In the context of health technologies assessment, patient-reported outcome measures (PROMs) have become assessment criteria that are expected by evaluation agencies along with the other usual clinical criteria. PROMs instruments measure all aspects of patient experience in connection with their health: symptoms, activities of daily living (physical function, sleep, etc.), various aspects of health-related quality of life (QoL), compliance, global impression of change in wellbeing. PROMs are useful both as 1) a primary or secondary efficacy endpoints, and 2) a tolerability criterion to supplement vigilance data reported by clinicians. Measurement of PROMs must be subject to methodological rigor that is identical to that of other assessment criteria measured by an observer. Scales must be validated, suitable for the objective, and where possible specific to a disease. In addition to standard measures of quality of life, PROMs are taken into consideration in the assessments performed by the HAS, even if their impact on the conclusions is difficult to isolate, as assessments are multifactorial and take into account all data available with regard to the medical context. The CEPS will indirectly take into account PROMs in the fixing of the price or tariff only if they have contributed to the award of the ASA/ASMR by the ad hoc committee of the HAS. The working group has formulated three recommendations which aim to further the implementation of patient-reported outcome measures: (1) Better information for all parties involved in a dossier for technology assessment, (2) Systematization of the collection of PROMs for evaluation of health products, (3) Improved quality of dossiers thanks to the use of relevant and validated tools.Le texte complet de cet article est disponible en PDF.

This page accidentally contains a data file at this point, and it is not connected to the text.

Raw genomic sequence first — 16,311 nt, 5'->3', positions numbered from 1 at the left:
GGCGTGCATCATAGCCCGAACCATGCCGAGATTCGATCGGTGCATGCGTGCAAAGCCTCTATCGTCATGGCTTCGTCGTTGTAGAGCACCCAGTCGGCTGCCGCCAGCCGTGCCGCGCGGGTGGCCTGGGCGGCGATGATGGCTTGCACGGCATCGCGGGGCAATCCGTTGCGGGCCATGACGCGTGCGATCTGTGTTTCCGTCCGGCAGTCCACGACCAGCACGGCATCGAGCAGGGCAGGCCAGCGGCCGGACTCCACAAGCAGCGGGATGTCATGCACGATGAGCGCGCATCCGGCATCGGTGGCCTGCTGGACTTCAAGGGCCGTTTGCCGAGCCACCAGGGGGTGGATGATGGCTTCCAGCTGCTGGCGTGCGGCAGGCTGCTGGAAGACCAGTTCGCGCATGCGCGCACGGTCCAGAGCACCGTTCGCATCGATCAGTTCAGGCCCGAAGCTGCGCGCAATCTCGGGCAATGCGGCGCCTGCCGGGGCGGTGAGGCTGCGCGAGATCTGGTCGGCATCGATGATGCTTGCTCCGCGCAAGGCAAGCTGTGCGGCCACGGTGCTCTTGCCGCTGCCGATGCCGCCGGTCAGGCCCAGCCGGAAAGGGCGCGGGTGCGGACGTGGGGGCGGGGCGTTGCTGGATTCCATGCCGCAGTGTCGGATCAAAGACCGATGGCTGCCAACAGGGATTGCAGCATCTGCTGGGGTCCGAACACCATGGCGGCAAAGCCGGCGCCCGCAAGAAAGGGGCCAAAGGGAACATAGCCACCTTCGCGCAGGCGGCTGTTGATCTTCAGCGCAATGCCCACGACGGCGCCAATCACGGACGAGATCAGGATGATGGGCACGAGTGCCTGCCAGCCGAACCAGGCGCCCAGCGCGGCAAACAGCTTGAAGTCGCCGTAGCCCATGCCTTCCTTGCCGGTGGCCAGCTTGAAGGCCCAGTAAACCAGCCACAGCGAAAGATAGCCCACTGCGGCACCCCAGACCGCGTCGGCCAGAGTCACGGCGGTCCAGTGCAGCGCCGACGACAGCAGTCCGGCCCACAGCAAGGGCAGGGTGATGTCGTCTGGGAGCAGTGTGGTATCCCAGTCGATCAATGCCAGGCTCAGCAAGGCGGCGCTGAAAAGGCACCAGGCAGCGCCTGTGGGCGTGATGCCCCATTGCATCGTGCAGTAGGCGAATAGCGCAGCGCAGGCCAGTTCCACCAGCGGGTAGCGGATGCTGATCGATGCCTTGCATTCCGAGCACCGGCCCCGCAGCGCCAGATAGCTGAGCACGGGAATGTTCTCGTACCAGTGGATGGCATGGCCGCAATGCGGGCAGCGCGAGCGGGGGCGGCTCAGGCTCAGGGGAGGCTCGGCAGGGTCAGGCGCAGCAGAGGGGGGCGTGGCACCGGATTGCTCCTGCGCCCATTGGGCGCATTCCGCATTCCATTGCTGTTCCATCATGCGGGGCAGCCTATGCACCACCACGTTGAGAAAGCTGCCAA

Keywords : PROMs, PREMs, Health technology assessment, Quality of life
| Articles, analyses and proposals from the New Giens Workshops are those of the authors and do not predjuge the proposals of their organization.